Gopher is a protocol developed at the University of Minnesota in the early 1990's. Gopher servers offer hierarchically organized directories and files. These form a "gopherspace" which can be thought of as the predecessor of the World Wide Web. Gopher was mostly abandoned soon after HTTP and the World Wide Web started gaining popularity.
Microsoft Internet Explorer has a built-in gopher client. Gopher pages can be accessed via URLs starting with "gopher://". The part of code in IE which parses gopher replies contains an exploitable buffer overflow bug. A malicious server may be used to run arbitrary code on an IE user's system.
When the overflow is triggered, a fixed sized buffer in stack gets overwritten with data from the gopher server. This data can contain most octets from 0 to 255 (also nulls) which makes it particularly easy to inject a working shellcode in it. This is a traditional, trivially exploitable buffer overflow. A test exploit has been successfully used to run arbitrary code without user intervention with various IE versions and systems including IE 5.5 and 6.0.
The attack can be launched via a web page or an HTML mail message which redirect the user to a malicious gopher server when the victim views them. The server can be very minimal, ie. a program that can listen on a TCP port and write a block of data; a fully operational gopher server isn't necessary in order to carry out the attack.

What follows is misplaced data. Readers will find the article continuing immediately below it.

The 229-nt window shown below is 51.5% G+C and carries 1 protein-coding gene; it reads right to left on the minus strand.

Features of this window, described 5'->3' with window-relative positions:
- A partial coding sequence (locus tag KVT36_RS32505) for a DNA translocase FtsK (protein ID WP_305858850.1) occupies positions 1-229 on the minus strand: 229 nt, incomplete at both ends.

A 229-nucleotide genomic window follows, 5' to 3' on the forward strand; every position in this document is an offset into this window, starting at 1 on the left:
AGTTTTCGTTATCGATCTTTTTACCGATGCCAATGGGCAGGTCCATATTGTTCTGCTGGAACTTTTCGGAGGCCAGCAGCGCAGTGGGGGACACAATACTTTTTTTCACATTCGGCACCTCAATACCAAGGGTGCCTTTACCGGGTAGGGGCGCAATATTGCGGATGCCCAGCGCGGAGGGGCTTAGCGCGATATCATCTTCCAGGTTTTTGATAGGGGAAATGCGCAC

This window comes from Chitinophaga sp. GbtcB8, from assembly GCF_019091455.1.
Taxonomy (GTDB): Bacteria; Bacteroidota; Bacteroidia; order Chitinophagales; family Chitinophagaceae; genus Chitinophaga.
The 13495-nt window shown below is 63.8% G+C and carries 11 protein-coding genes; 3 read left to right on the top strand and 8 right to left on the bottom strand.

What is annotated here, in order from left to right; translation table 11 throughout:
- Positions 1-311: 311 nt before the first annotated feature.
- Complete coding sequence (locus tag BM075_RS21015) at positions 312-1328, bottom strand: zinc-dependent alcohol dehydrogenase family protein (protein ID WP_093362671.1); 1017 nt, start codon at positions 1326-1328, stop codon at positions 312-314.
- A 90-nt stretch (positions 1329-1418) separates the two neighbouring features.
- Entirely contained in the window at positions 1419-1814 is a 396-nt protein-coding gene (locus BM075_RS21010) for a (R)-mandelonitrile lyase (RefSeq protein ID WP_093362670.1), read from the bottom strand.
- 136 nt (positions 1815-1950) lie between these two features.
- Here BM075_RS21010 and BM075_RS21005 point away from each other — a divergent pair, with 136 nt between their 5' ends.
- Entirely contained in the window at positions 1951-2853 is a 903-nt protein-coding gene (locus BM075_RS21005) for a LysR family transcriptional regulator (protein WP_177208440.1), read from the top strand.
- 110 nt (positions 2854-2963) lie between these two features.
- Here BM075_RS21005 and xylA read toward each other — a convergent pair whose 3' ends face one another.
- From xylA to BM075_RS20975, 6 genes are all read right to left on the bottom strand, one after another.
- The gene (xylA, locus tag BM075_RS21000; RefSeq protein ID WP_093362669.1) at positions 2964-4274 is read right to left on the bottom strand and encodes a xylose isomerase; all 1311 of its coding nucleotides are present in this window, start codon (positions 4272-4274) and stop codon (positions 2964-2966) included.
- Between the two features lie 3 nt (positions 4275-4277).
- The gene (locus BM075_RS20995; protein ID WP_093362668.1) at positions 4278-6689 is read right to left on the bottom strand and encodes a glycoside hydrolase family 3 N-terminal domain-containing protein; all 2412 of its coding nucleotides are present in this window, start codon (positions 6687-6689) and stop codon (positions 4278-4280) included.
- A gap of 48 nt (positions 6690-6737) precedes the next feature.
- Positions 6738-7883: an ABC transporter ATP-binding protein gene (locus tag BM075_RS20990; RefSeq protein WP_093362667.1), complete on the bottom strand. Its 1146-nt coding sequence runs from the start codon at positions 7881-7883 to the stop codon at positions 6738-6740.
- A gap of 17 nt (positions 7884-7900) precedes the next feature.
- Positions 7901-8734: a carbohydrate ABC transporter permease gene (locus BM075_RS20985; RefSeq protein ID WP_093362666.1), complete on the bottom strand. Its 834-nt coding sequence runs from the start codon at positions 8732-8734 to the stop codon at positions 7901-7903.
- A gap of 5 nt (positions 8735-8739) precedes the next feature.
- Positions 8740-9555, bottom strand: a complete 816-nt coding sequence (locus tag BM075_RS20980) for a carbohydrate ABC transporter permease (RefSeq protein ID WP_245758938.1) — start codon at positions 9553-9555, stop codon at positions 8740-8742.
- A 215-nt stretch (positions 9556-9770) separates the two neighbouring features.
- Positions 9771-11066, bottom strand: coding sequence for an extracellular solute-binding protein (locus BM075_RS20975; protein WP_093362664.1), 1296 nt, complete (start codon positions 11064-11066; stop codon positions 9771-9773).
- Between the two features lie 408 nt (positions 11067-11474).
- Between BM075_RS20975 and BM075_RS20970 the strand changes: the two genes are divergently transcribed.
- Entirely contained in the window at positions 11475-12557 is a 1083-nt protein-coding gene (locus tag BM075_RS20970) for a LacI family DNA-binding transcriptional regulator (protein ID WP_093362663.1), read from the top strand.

The exploiter could do anything that a regular user could do on the system: retrieve, install, or remove files, upload and run programs, etc.
Full technical details aren't disclosed at this time to prevent exploitation.
Internet Explorer users can protect themselves from the flaw by disabling the gopher protocol. Barely any gopher servers exist on the Internet today, so this is unlikely to cause problems. If needed, a gopher client or some other web browser can be used to access the gopherspace.
An easy way to disable processing and displaying gopher pages is to define a non-functional gopher proxy in Internet Options. Select Tools -> Internet options -> Connections. Click on "LAN settings". Check "Use a proxy server for your LAN". Click on "Advanced...". Here you can define proxy servers to be used with different protocols. Go to the Gopher text field and enter "localhost", and "1" in the port text field. This will stop Internet Explorer from fetching any gopher documents.
After installing the patch from Microsoft you can remove these gopher proxy settings (or restore them to values they had before).
For more information and a vulnerability test see
Microsoft was contacted on May 20th. At the moment of writing this advisory, Microsoft has started designing and coding a fix, but hasn't given any approximation of when it would be released. The patch will be available at
when it is completed.
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